Franklin's approach was not to show the Braves too much of his arsenal.
"I had the mind-set going in that I didn't want to show them too much how I
was going to pitch them during the season," Franklin said.
First baseman Ryan Howard smacked his ninth Spring Training homer on
Wednesday, tying Dick Allen's club record for spring homers, set in 1964.
Howard must feel locked in, huh?
"Nope. Not right now," he said. "Obviously, I'm getting hits, but as far as
playing the way I want to feel, no. I'm a little off-balance right now. I'm trying
to get that cleaned up. I have a bit of a long swing. I'll get it all taken care
And when will that happen?
"That remains to be seen," the slugger said.
Turning the page:
Every baseball marriage typically ends in divorce
at some point, and Todd Pratt's case file is no different.
The veteran catcher spoke his mind on Wednesday about his separation from the team, right before the Phillies-Braves game.
Pratt felt there was a lack of direct communication between him and his former ballclub regarding their desire to go their separate ways.
"I was very surprised. I was upset," he said. "That's the way it is. That's
Pratt claimed that he didn't hear from anyone from the organization until Dec. 7,
when assistant general manager Ruben Amaro Jr. phoned to say they wouldn't offer salary
arbitration, effectively ending his tenure with the team. The 39-year-old played
with the Phillies from 1992-94 and from 2001-05. Last year, he hit .251 with seven homers and
23 RBIs in 60 games, including a career-best 49 starts.
"They called me the last day," Pratt said. "That was it. I played the last
important game for them [against the Nationals] and I don't even get a phone call?
That's fine. There's definitely no hard feelings."
Amaro said he wasn't positive, but believed the team did call Pratt right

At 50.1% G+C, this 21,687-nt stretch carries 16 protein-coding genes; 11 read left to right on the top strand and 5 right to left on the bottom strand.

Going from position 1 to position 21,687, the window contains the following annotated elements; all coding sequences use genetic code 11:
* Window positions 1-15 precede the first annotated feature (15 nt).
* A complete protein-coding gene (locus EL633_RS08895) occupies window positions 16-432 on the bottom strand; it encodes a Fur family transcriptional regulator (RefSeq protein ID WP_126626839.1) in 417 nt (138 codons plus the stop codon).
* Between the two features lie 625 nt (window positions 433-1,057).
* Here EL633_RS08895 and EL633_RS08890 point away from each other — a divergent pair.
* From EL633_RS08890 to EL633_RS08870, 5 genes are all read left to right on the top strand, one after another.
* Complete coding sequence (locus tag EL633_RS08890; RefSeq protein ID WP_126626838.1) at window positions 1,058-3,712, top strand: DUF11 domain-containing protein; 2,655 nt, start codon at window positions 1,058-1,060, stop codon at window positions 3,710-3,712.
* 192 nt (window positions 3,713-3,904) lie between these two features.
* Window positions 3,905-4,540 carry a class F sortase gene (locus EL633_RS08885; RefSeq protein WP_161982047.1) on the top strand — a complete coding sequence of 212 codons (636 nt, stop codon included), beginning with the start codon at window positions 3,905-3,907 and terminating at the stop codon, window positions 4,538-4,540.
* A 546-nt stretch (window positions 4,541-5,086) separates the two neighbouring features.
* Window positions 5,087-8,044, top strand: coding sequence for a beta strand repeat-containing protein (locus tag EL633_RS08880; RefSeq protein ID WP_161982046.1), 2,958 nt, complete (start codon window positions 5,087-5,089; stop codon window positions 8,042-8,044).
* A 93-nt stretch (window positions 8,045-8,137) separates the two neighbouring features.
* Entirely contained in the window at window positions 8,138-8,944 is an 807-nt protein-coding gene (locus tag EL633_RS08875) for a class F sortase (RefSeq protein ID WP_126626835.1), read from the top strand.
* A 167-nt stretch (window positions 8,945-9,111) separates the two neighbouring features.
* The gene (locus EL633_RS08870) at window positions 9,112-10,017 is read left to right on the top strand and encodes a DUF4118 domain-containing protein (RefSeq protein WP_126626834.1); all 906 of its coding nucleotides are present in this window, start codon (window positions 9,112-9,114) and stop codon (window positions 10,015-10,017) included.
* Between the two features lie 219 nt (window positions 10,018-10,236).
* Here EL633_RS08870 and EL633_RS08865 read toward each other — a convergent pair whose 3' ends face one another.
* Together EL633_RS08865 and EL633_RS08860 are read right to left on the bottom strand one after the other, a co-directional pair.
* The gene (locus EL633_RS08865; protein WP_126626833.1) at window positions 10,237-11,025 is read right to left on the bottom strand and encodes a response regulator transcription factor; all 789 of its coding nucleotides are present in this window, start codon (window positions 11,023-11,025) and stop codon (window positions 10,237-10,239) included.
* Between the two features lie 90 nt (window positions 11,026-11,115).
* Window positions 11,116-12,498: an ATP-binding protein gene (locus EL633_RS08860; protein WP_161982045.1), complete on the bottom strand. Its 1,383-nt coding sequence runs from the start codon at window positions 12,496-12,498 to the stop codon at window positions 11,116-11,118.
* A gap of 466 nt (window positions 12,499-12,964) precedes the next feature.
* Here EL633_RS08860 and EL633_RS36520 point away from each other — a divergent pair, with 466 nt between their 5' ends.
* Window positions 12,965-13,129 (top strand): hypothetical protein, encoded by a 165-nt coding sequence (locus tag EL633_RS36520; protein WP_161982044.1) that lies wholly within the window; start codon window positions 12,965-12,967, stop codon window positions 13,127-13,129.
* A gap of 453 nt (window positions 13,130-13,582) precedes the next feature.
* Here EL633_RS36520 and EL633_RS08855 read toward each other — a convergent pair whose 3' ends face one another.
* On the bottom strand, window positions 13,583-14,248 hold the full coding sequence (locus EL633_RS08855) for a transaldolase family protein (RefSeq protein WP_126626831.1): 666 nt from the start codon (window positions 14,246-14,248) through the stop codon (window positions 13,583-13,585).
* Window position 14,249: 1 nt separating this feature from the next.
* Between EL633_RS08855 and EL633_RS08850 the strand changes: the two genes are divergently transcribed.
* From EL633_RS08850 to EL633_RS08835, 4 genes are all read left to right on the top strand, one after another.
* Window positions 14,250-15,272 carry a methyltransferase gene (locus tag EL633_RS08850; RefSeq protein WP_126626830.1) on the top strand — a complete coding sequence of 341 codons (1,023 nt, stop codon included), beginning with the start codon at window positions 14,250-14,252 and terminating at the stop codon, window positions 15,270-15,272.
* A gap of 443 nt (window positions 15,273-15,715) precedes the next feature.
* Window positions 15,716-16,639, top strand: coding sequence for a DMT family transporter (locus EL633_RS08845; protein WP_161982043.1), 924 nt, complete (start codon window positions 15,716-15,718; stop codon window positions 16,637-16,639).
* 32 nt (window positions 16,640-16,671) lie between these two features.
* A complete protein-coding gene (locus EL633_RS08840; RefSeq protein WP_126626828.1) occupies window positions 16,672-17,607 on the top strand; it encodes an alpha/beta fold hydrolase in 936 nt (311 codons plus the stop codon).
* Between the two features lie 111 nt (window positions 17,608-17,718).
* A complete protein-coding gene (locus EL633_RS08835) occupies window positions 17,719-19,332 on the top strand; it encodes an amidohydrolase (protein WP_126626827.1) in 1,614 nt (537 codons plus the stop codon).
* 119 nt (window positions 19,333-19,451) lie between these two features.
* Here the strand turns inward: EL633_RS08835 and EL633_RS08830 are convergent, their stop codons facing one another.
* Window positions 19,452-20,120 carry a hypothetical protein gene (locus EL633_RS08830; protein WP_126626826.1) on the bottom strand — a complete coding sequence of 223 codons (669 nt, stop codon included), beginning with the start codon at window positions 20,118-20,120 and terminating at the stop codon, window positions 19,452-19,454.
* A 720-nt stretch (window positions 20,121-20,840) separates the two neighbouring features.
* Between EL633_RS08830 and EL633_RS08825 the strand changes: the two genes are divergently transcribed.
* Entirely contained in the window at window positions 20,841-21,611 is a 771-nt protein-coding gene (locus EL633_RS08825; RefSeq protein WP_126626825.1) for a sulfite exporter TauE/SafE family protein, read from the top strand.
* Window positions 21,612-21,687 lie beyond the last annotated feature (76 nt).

after the season, but it's important to note that the Phillies had more pressing
First of all, they had no general manager until Nov. 2, then had to focus on
keeping, then replacing the now-Met closer Billy Wagner. A backup catcher ranked lower on their
offseason to-do list.
Amaro also said the other major factor into his decision was that the team felt it
needed a catcher who was probably going to start more games, and Pratt had averaged
somewhere between 35 to 45 games over the past four years, plus Pratt was going to turn 39 this year.
"This stuff that happens every year," Amaro said. "We love Pratty. He did a
great job for us. We were still in the process of deciding what we wanted to do with
our catching and were still processing the guys who were available. We ended up
making a decision to not bring him back.
"This has happened for years," Amaro said. "Guys aren't re-signed for
whatever reason and are upset. That's part of the game. Obviously Pat had a lot of
other things going on and we were still trying to make a decision on which way we
wanted to go."
Ultimately, Pratt said the Phillies' decision ended up being a good thing and is happy to be on the Braves.
"I keep [saying] I want to play two more years," he said. "I'm in great
shape. As long as I feel good, I feel I'll play well."
"I want him to think that, but I don't want him to go." --
manager Charlie Manuel, on Howard thinking about stretching a double into a triple on
Closer Tom Gordon threw a scoreless inning Wednesday, with a strikeout,
and looked sharp. Third baseman David Bell played in his second Minor League game on Wednesday. He
doubled, tripled, walk, struck out twice and grounded out to first.
Robinson Tejeda makes his first start of the spring on Thursday
against the Detroit Tigers at 1:05 p.m. ET, giving the Phillies more time to properly evaluate him. He had
been promised a fair shot to make the team after pitching for the Domincan Republic
in the World Baseball Classic. Ryan Madson, who would normally take that spot, is
scheduled to pitch in a Minor League game.